The Dark Side of Diagnosis by Brain Scan
Daniel Amen: Pioneer or profiteer?: Psychiatrist Daniel Amen uses brain scans to diagnose mental illness. Most peers say that’s bonkers.
Right on the heels of a Molecular Psychiatry paper that asked, „Why has it taken so long for biological psychiatry to develop clinical tests and what to do about it?“ (Kapur et al., 2012) comes this provocatively titled article in the Washington Post about neurohuckster Dr. Daniel Amen and his miraculous SPECT scans:
Daniel Amen is the most popular psychiatrist in America. To most researchers and scientists, that’s a very bad thing.By Neely Tucker, Published: August 9.NEWPORT BEACH, Calif. — Daniel Amen is, by almost any measure, the most popular psychiatrist in America.. . .He has arisen, like a modern-day American myth, from the fields northeast of San Francisco, where he ran a small-town clinic, to become the creator, chairman and CEO of the Amen Clinics, an empire that includes a string of psychiatric practices, a line of nutritional supplements, book publishing, DVD sales, and television and speaking engagements.. . .Amen’s career is very troubling, for one of two things must be true.One, Daniel Gregory Amen, born in 1954 in Encino, Calif., son of Lebanese immigrants, is 20 years ahead of virtually the entire psychiatric field (he says about three dozen other clinics use SPECT scans, but few as profusely as he does), and the establishment has failed to recognize a historic breakthrough.Or, two, the man has grown fabulously wealthy — he lives in a $4.8 million mansion overlooking the Pacific Ocean — by selling patients a high-priced service that has little scientific validity, yet no regulatory body has made a move to stop him.
SPECT (single photon emission computed tomography) is a relatively inexpensive cousin of PET scanning (positron emission tomography) with lower spatial resolution.1 There is no peer reviewed literature that establishes SPECT as a reliable method of diagnosing psychiatric disorders.
Amen is well-known to regular PBS viewers, because his informercial „Change Your Brain, Change Your Life“ [and others] is on regular rotation during fund raisers.2 In a critical Salon.com piece by Robert Burton, one neuroimaging expert was quoted as saying:
„SPECT scans are not sufficiently sensitive or specific to be useful in the diagnosis of A.D.,“ neurologist Michael Greicius , who runs the Stanford University memory clinic, and has a special interest in the use of functional brain imaging in the diagnosis of A.D., tells me. „The PBS airing of Amen’s program provides a stamp of scientific validity to work which has no scientific validity.“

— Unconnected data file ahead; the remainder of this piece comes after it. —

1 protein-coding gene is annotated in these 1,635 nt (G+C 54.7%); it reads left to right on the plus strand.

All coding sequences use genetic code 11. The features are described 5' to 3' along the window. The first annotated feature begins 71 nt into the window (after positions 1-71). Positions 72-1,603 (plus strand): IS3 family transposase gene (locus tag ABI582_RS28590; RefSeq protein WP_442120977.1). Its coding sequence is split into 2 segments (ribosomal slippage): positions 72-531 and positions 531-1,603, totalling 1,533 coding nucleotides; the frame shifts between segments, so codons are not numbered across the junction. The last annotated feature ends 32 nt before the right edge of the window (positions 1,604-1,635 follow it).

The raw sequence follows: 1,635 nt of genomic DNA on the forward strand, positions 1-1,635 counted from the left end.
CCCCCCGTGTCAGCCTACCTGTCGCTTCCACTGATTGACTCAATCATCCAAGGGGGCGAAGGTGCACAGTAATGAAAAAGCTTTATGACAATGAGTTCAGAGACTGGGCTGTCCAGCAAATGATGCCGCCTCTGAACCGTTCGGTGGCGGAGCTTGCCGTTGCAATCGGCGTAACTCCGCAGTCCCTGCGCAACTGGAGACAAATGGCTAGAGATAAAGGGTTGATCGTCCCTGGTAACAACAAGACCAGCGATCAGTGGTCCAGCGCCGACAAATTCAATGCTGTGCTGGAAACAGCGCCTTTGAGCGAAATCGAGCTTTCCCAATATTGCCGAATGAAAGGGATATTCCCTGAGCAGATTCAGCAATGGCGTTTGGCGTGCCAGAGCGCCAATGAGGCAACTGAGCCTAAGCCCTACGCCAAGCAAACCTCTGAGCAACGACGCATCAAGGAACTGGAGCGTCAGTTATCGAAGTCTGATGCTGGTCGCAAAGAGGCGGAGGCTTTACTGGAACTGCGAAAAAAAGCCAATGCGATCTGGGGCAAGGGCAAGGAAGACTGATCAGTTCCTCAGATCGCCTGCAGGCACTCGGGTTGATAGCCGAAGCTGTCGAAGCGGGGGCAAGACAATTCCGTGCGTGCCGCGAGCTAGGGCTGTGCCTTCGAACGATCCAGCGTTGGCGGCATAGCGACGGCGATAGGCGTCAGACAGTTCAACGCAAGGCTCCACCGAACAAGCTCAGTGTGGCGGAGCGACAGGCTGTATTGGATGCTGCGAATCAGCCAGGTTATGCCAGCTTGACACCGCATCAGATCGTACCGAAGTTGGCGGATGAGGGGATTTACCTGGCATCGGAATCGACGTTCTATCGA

No major research institution takes his SPECT work seriously, none regards him as “the number one neuroscience guy,” and his revelations, which he presents to rapt audiences as dispatches from the front ranks of science, make the top tier of scientists roll their eyes or get very angry.“In my opinion, what he’s doing is the modern equivalent of phrenology,” says Jeffrey Lieberman, APA president-elect, author of the textbook “Psychiatry” and chairman of Psychiatry at Columbia University College of Physicians and Surgeons. (Phrenology was the pseudoscience, popular in the early 19th century, that said the mind was determined by the shape of the skull, particularly its bumps.) “The claims he makes are not supported by reliable science, and one has to be skeptical about his motivation.”“I think you have a vulnerable patient population that doesn’t know any better,” says M. Elizabeth Oates, chair of the Commission on Nuclear Medicine, Board of Chancellors at the American College of Radiology, and chair of the department of radiology at the University of Kentucky.“A sham,” says Martha J. Farah, director of the Center for Neuroscience & Society at the University of Pennsylvania, summing up her thoughts on one of Amen’s most recent scientific papers.“I guess we’re all amateurs except for him,” says Helen Mayberg, a psychiatry, neurology and radiology professor at Emory School of Medicine and one of the most respected researchers into depression and brain scanning. “He’s making claims that are outrageous and not supported by any research.”“I can’t imagine clinical decisions being guided by an imaging test,” says Steven E. Hyman, former director of the National Institute of Mental Health and current director of the Stanley Center for Psychiatric Research at the Broad Institute of MIT and Harvard.
But wait! Didn’t The Neurocritic just write a post that expressed some degree of optimism about the prospect of a „stratified psychiatry“ of phenotypic or genotypic subtypes at some unspecified future date?